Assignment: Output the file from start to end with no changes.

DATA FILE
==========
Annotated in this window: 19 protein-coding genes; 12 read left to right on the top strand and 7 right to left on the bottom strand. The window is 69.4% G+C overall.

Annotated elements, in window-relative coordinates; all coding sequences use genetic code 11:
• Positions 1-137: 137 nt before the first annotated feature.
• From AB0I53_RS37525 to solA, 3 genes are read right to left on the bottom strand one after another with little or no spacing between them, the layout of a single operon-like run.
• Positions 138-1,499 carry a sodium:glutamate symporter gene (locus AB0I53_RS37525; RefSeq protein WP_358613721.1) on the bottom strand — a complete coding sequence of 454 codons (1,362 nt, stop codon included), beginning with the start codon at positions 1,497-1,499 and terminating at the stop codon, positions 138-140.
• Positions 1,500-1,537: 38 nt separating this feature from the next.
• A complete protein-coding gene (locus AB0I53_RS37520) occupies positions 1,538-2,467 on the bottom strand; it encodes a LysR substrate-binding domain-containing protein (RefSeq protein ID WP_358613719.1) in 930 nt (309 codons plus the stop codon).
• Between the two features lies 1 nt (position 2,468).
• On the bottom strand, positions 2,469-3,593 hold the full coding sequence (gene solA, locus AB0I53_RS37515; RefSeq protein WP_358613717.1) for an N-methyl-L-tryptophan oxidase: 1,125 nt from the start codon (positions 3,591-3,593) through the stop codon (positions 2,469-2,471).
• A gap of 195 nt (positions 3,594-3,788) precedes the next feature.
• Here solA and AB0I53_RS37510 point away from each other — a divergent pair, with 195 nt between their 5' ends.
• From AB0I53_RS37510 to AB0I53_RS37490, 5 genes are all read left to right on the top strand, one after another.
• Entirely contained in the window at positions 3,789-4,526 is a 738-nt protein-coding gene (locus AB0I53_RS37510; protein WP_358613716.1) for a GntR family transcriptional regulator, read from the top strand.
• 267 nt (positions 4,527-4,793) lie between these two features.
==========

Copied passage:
Annotated in this window: 19 protein-coding genes; 12 read left to right on the top strand and 7 right to left on the bottom strand. The window is 69.4% G+C overall.

Annotated elements, in window-relative coordinates; all coding sequences use genetic code 11:
• Positions 1-137: 137 nt before the first annotated feature.
• From AB0I53_RS37525 to solA, 3 genes are read right to left on the bottom strand one after another with little or no spacing between them, the layout of a single operon-like run.
• Positions 138-1,499 carry a sodium:glutamate symporter gene (locus AB0I53_RS37525; RefSeq protein WP_358613721.1) on the bottom strand — a complete coding sequence of 454 codons (1,362 nt, stop codon included), beginning with the start codon at positions 1,497-1,499 and terminating at the stop codon, positions 138-140.
• Positions 1,500-1,537: 38 nt separating this feature from the next.
• A complete protein-coding gene (locus AB0I53_RS37520) occupies positions 1,538-2,467 on the bottom strand; it encodes a LysR substrate-binding domain-containing protein (RefSeq protein ID WP_358613719.1) in 930 nt (309 codons plus the stop codon).
• Between the two features lies 1 nt (position 2,468).
• On the bottom strand, positions 2,469-3,593 hold the full coding sequence (gene solA, locus AB0I53_RS37515; RefSeq protein WP_358613717.1) for an N-methyl-L-tryptophan oxidase: 1,125 nt from the start codon (positions 3,591-3,593) through the stop codon (positions 2,469-2,471).
• A gap of 195 nt (positions 3,594-3,788) precedes the next feature.
• Here solA and AB0I53_RS37510 point away from each other — a divergent pair, with 195 nt between their 5' ends.
• From AB0I53_RS37510 to AB0I53_RS37490, 5 genes are all read left to right on the top strand, one after another.
• Entirely contained in the window at positions 3,789-4,526 is a 738-nt protein-coding gene (locus AB0I53_RS37510; protein WP_358613716.1) for a GntR family transcriptional regulator, read from the top strand.
• 267 nt (positions 4,527-4,793) lie between these two features.